Candida oral colonization and infection in Brazilian patients undergoing head and neck radiotherapy: a pilot study.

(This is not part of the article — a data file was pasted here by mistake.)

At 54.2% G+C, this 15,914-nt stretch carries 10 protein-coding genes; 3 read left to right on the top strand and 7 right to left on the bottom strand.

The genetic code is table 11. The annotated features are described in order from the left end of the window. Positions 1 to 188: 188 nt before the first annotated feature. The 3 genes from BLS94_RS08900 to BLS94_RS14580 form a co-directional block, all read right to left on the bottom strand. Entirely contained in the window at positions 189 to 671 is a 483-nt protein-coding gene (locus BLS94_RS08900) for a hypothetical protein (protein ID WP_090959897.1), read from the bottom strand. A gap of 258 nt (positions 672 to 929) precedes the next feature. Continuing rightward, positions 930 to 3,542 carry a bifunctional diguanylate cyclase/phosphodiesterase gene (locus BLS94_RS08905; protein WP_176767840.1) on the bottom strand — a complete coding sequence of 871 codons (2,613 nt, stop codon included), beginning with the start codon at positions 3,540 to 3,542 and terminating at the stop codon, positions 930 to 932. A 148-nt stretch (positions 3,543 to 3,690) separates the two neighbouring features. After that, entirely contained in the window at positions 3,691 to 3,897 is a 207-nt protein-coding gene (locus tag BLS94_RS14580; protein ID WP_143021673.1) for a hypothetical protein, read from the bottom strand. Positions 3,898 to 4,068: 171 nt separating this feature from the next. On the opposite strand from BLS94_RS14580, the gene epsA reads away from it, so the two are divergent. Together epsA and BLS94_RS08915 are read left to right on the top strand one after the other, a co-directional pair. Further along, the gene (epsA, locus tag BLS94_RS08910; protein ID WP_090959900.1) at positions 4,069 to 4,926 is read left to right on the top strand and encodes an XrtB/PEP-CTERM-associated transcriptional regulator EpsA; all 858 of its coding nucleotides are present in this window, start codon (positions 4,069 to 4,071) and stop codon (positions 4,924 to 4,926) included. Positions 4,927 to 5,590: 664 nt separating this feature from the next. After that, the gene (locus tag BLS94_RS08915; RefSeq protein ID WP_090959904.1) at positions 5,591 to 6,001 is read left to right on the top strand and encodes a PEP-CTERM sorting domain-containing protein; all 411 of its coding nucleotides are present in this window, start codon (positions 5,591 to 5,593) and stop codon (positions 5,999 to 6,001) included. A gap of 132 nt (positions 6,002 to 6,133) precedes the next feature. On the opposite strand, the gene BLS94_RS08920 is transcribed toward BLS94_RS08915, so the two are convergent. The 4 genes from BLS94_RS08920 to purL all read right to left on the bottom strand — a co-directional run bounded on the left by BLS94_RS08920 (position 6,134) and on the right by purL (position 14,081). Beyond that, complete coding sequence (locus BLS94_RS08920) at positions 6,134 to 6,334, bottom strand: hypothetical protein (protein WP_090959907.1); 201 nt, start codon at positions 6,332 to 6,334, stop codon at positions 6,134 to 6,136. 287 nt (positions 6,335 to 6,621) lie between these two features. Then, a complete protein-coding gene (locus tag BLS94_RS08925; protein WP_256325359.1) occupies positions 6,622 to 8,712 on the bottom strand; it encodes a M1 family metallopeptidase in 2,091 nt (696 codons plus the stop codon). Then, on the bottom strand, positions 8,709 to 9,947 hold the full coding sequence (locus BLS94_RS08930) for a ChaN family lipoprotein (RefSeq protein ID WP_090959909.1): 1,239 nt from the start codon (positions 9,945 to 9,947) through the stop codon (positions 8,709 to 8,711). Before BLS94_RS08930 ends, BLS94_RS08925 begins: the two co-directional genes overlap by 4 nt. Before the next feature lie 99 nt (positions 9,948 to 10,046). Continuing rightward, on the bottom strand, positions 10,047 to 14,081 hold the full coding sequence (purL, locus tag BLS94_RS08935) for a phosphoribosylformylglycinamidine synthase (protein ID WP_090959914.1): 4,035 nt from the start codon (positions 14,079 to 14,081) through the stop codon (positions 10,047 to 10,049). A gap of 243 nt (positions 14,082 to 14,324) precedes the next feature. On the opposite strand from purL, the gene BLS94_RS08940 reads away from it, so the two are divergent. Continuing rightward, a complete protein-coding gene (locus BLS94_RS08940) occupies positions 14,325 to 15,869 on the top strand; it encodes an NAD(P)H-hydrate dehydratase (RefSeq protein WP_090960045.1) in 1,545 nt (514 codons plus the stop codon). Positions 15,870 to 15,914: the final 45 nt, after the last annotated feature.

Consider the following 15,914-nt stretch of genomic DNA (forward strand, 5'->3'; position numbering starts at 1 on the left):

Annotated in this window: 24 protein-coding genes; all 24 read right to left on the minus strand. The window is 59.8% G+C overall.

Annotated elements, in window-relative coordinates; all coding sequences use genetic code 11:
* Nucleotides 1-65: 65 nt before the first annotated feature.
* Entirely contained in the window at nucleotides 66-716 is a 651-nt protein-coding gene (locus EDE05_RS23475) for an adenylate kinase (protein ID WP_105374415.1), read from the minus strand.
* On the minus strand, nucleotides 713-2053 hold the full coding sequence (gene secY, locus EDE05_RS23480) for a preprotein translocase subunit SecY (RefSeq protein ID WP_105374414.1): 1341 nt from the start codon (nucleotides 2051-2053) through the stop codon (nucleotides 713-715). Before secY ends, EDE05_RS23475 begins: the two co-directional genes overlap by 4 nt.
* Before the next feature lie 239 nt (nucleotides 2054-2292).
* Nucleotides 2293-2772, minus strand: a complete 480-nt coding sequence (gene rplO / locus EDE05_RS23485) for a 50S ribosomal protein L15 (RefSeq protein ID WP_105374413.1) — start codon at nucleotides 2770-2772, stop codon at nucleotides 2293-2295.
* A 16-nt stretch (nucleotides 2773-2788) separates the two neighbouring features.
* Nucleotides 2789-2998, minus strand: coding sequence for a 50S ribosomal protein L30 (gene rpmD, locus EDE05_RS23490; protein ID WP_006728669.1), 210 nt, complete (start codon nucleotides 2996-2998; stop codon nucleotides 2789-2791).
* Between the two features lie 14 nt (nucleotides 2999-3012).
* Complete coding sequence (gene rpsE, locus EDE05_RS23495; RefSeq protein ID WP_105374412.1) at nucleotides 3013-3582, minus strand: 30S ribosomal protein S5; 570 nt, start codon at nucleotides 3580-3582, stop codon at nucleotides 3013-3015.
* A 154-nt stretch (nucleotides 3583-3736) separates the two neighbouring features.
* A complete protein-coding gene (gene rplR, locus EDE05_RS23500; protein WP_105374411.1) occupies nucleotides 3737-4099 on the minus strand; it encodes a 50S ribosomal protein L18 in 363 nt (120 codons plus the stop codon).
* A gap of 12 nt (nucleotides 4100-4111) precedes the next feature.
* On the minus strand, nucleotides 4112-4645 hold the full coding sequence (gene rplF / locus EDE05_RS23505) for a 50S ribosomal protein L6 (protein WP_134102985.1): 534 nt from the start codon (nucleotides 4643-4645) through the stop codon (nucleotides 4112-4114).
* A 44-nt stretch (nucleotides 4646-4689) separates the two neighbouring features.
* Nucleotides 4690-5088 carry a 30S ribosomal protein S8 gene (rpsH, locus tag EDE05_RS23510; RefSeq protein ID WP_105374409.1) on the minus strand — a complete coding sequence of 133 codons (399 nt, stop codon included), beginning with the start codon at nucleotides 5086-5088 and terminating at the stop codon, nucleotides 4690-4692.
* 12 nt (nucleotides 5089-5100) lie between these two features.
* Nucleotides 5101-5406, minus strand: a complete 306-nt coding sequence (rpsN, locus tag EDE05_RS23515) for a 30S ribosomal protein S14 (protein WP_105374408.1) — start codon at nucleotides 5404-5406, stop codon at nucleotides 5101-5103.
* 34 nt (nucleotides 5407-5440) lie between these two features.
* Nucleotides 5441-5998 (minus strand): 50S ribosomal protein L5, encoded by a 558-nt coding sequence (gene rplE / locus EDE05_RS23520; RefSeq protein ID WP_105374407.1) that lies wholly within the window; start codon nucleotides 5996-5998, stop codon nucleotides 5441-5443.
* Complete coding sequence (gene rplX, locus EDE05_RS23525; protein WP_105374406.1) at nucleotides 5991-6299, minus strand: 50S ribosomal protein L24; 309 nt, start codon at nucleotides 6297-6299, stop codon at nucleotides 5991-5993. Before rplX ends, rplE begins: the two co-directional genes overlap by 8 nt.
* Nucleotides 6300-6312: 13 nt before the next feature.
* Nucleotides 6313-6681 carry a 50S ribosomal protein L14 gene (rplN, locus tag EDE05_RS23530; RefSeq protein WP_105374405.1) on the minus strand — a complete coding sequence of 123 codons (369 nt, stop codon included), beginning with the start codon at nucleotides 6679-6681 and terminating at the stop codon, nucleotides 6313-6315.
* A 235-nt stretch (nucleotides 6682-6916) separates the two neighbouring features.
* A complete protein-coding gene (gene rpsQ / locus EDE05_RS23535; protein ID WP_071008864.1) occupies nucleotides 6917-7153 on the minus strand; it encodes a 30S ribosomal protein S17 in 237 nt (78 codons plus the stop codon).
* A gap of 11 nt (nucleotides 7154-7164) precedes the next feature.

OBJECTIVE The aim of this study was to verify the profile of Candida species responsible for colonizing and infecting the oral cavity of Brazilian patients undergoing radiotherapy (RT). STUDY DESIGN Saliva samples were collected from 21 patients before, during, and immediately after RT. Each sample was distributed in agar Sabouraud dextrose/chlorophenicol and incubated at 37 degrees C for 18 hours. Emerging colonies were identified biochemically and through the germinative tube test. Patients were examined weekly to identify clinical candidiasis. RESULTS Candida colonization continuously increased during RT. Infection occurred in 52% of the patients, and baseline colonization was higher in infected patients. A shift toward non-albicans species was observed in both infected and noninfected patients. CONCLUSIONS RT leads to increased colonization and infection by Candida. The shift toward non-albicans species was unrelated to antifungal therapy. There may be epidemiological differences between infected and noninfected patients.


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